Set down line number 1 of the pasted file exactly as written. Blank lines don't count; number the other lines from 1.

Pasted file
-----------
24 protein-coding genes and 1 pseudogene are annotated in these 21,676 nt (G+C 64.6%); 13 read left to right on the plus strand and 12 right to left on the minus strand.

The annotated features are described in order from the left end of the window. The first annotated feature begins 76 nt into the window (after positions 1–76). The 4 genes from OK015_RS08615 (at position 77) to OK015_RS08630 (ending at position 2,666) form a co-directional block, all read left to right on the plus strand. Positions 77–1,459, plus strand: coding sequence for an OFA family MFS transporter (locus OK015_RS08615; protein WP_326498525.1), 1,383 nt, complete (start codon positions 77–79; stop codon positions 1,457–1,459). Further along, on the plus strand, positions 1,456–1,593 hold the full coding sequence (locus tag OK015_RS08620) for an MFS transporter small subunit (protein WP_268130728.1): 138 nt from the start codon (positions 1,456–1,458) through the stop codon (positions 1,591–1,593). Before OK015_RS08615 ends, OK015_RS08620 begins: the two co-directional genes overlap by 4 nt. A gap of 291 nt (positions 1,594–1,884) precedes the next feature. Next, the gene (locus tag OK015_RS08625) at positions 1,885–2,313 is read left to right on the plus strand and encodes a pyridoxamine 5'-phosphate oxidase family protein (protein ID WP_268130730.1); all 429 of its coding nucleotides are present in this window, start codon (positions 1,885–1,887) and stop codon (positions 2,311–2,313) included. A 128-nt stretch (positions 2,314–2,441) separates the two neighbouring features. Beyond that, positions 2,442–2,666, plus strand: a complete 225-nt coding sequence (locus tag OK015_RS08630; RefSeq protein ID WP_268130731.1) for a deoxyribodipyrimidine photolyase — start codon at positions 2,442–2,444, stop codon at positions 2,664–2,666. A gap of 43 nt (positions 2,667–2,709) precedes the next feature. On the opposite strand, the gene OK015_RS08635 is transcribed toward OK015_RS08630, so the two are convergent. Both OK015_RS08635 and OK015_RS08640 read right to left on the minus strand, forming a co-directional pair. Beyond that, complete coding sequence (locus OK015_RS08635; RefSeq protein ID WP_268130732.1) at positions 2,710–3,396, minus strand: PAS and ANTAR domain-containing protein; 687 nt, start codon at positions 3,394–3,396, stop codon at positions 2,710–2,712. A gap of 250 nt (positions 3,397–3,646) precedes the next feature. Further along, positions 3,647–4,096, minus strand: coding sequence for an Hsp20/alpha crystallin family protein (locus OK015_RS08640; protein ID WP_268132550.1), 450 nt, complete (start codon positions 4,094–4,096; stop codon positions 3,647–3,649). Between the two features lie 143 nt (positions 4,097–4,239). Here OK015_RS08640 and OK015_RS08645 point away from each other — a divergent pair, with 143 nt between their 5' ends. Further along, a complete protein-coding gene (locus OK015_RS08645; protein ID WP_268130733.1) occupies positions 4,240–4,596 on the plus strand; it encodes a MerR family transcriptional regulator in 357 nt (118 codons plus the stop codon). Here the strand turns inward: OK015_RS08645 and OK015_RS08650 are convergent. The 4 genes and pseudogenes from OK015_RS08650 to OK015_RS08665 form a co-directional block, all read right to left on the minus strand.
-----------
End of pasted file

24 protein-coding genes and 1 pseudogene are annotated in these 21,676 nt (G+C 64.6%); 13 read left to right on the plus strand and 12 right to left on the minus strand.